Forget tolls, taxis are the real problem

A toll may may have an impact on people driving («Traffic prompts toll thoughts,» March 19), but it will not encourage taking public transportation, in my humble opinion. It will only mean that tourists and residents spend less money within Athens in shops, restaurants and tourist attractions. The solution to the driving congestion in Athens is not to enact a toll, but to expand public transportation and, more importantly, to crack down on taxi drivers who have managed to take the city hostage by interviewing people before actually taking them as a fare. This practice of «Where are you going?» «Oh, I am not going there…» attitude is a major contributing factor to the car congestion problem in Athens. My worst experience occurred this past September 2007. I was about to take a ferry when I realized that I had accidentally left a personal item at a location that was exactly a three-minute car ride away. Because I had luggage, I could not easily walk back to the location, so I mistakenly believed that I could easily hire a taxi to take me to the location, retrieve my article, and return to the ferry pier. Unbelievably, I had to solicit four taxis; each of whom refused. Of course, I expected to pay for this service and told each taxi driver this. My attitude was polite, courteous and at some points downright pleading and begging. Interestingly, each taxi driver took more time to argue with me than the time it would have taken to actually make the drive. Finally, on a fifth try, a taxi driver agreed, but he wanted double the fare and he never actually turned on his meter. I have been told by Greek lawyers and judges, that it is against the law for taxi drivers to do this, but it is obviously a law that has no teeth and is not taken seriously. Having traveled to several countries in the world, and several cities within Greece, I prefer to rent a car and drive in Athens than take a taxi. In every other city in the world, taxi drivers are very courteous and are willing to drive people to their destinations, but not in Athens. It is more convenient and pleasurable to drive in Athens than take a taxi. As long as Athens allows itself to be held hostage by the taxi drivers, car congestion will be a problem, and overall the image of Athens being a backward city in Europe will prevail. If Athens wants to seriously fix the problem of car congestion and pollution, it can start with enforcing existing taxi regulations and laws, and introduce new laws to eliminate this despicable selective service practice by Athenian taxi cab drivers.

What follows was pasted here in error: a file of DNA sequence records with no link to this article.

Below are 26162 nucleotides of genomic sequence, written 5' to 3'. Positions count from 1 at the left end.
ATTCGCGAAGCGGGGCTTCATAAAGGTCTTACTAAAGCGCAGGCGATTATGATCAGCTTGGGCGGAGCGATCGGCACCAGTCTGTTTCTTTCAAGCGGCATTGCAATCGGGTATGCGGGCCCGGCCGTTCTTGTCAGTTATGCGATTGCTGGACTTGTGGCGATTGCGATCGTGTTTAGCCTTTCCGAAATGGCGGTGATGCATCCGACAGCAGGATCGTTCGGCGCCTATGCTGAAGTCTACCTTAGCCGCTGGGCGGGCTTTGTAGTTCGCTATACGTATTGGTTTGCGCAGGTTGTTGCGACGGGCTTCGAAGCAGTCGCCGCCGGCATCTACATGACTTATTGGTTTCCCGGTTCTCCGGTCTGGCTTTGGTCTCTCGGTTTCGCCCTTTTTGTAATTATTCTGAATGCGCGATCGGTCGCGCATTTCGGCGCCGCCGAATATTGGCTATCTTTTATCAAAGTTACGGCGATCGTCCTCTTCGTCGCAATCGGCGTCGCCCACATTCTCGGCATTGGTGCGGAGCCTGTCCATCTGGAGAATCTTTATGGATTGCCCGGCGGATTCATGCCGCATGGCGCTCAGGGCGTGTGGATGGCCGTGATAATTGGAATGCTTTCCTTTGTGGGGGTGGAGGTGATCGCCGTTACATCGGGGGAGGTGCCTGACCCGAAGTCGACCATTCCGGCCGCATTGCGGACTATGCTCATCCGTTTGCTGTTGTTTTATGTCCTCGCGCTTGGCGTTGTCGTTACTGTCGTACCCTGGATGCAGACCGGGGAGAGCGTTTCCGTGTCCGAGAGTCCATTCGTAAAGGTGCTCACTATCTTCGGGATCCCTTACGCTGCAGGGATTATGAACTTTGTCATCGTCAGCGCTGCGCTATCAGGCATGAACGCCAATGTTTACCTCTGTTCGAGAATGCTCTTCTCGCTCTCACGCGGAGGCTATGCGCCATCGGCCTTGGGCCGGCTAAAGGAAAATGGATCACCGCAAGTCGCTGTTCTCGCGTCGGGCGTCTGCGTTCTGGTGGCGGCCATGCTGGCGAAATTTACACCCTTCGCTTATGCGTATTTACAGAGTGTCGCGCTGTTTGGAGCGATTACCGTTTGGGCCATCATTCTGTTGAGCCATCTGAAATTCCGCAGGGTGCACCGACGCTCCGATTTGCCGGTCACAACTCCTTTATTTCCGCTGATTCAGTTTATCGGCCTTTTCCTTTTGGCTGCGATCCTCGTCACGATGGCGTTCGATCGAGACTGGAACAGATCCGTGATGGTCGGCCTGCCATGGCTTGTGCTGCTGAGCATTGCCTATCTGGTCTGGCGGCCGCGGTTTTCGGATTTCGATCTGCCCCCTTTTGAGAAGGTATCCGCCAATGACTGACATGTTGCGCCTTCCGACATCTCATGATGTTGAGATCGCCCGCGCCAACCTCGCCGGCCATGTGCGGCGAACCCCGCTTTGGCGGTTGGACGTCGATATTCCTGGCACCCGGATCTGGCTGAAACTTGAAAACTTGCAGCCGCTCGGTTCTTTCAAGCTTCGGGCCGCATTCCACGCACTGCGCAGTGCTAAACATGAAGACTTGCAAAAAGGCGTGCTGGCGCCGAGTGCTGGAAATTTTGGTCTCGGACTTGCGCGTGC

JACK FROST, Via e-mail.

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